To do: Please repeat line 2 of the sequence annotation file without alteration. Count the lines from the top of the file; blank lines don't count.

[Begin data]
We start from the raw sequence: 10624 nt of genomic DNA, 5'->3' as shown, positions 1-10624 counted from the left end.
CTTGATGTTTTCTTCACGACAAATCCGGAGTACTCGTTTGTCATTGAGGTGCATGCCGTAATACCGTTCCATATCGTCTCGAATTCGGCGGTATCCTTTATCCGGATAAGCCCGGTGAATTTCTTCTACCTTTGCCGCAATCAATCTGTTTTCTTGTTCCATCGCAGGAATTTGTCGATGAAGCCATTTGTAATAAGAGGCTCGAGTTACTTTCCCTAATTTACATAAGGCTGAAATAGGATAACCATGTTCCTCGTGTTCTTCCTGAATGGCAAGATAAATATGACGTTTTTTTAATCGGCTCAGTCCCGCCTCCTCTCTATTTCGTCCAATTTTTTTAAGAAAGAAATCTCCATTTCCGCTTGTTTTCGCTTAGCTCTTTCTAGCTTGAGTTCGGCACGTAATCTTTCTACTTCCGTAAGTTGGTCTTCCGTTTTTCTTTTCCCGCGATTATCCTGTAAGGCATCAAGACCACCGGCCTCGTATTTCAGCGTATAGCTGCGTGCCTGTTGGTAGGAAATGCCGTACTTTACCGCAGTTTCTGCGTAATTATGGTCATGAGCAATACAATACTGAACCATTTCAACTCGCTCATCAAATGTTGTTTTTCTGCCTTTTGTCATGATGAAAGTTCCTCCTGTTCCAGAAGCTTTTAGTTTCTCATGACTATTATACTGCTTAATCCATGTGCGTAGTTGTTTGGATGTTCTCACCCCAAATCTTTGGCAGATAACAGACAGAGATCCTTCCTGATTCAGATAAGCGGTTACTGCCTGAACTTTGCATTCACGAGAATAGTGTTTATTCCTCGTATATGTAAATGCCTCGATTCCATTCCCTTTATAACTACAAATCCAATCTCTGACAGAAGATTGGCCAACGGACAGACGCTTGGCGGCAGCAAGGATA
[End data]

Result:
CTTGATGTTTTCTTCACGACAAATCCGGAGTACTCGTTTGTCATTGAGGTGCATGCCGTAATACCGTTCCATATCGTCTCGAATTCGGCGGTATCCTTTATCCGGATAAGCCCGGTGAATTTCTTCTACCTTTGCCGCAATCAATCTGTTTTCTTGTTCCATCGCAGGAATTTGTCGATGAAGCCATTTGTAATAAGAGGCTCGAGTTACTTTCCCTAATTTACATAAGGCTGAAATAGGATAACCATGTTCCTCGTGTTCTTCCTGAATGGCAAGATAAATATGACGTTTTTTTAATCGGCTCAGTCCCGCCTCCTCTCTATTTCGTCCAATTTTTTTAAGAAAGAAATCTCCATTTCCGCTTGTTTTCGCTTAGCTCTTTCTAGCTTGAGTTCGGCACGTAATCTTTCTACTTCCGTAAGTTGGTCTTCCGTTTTTCTTTTCCCGCGATTATCCTGTAAGGCATCAAGACCACCGGCCTCGTATTTCAGCGTATAGCTGCGTGCCTGTTGGTAGGAAATGCCGTACTTTACCGCAGTTTCTGCGTAATTATGGTCATGAGCAATACAATACTGAACCATTTCAACTCGCTCATCAAATGTTGTTTTTCTGCCTTTTGTCATGATGAAAGTTCCTCCTGTTCCAGAAGCTTTTAGTTTCTCATGACTATTATACTGCTTAATCCATGTGCGTAGTTGTTTGGATGTTCTCACCCCAAATCTTTGGCAGATAACAGACAGAGATCCTTCCTGATTCAGATAAGCGGTTACTGCCTGAACTTTGCATTCACGAGAATAGTGTTTATTCCTCGTATATGTAAATGCCTCGATTCCATTCCCTTTATAACTACAAATCCAATCTCTGACAGAAGATTGGCCAACGGACAGACGCTTGGCGGCAGCAAGGATA